I'm planning a road trip through SW USA. One of the decision factors on which car to rent is the estimated fuel cost. I don't mind paying some extra $ for a more luxury ride, but it has to stay within limits.

I checked http://www.vegasgasprices.com/index.aspx?fuel=A to have an idea on current fuel prices, but I was wondering if I have to add another e.g. 10% tax (like you do with hotels) or if this is the real price I'll pay at the pump?

If I make a rough calculation (avg 3.5$/gallon, 23 mpg (*) for standard SUV, 3000 miles) I'm at 'only' 450$ for fuel.

(*): real data from http://www.fuelly.com/car/chevrolet/equinox, seems more likely than the numbers car dealers give.

  • 5
    As they say your mileage may vary. :)
    – Karlson
    Jan 4, 2013 at 14:31
  • btw. are turbodiesels an option in US?
    – vartec
    Jan 7, 2013 at 15:20

1 Answer 1


All taxes (federal, state, local) are already included.

Be careful though, it might get more expensive depending on where you go. One year ago, gas was ~$3,5/gallon around Las Vegas but in Northern California it was more $4. The lowest and highest I've seen were $3,3 and $4,2. So you should still have some margin in your estimate.

But like everywhere, simple rules will get you cheaper prices: it will be more expensive near airports, probably near big cities, on busy highways. Famous brands are also more expensive.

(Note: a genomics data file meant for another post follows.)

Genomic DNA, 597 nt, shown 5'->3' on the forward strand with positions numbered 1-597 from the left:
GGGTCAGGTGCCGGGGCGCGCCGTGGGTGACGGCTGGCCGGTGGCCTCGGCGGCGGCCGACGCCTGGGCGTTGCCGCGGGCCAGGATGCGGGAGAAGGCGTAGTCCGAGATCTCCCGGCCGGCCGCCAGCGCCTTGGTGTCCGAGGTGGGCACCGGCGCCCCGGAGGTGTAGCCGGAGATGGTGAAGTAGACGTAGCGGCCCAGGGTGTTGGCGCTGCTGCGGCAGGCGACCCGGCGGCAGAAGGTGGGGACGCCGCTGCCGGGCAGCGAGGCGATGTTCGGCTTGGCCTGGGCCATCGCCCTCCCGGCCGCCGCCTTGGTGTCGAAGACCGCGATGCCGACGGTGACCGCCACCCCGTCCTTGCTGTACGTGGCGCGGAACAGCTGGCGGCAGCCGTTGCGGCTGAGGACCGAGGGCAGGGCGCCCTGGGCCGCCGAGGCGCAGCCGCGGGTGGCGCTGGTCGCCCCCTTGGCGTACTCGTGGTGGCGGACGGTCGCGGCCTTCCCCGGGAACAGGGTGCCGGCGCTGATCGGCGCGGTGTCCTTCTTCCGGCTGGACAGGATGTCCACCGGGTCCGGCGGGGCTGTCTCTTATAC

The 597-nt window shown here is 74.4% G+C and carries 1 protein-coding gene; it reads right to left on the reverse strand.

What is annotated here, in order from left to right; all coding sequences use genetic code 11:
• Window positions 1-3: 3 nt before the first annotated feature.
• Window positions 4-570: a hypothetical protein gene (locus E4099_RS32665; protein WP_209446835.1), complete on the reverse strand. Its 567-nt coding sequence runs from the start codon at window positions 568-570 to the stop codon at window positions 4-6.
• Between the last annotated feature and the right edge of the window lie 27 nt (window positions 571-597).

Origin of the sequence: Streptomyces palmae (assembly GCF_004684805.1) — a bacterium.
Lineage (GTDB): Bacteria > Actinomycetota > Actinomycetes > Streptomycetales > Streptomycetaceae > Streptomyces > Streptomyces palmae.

EDIT: including @LessPop_MoreFizz comment since it is important too. Paying in cash will save you some money (usually 10c per gallon). Pretty often a credit card fee will be charged, sometimes also for debit card payments.

  • 4
    An additional note: Prices may also vary based on method of payment: It's common to charge more to customers paying via Credit or Debit card vs. paying in Cash. Jan 5, 2013 at 0:30
  • 6
    There's one big exception to this answer - and that's when buying fuel from the rental companies themselves. They often have a "fuel option" that allows you to pay for a full tank of gas, and then return the car empty. They will quote the price as $X/gallon which will include the normal fuel taxes, but will frequently not include additional "rental car" taxes of up to 10% or more.
    – Doc
    Jan 7, 2013 at 13:23
  • 1
    You should try to avoid returning a rental car without a full tank; I've heard of them charging up to $7/gallon, which they justify as a service fee. Jan 28, 2013 at 21:00

Your Answer

By clicking “Post Your Answer”, you agree to our terms of service, privacy policy and cookie policy

Not the answer you're looking for? Browse other questions tagged or ask your own question.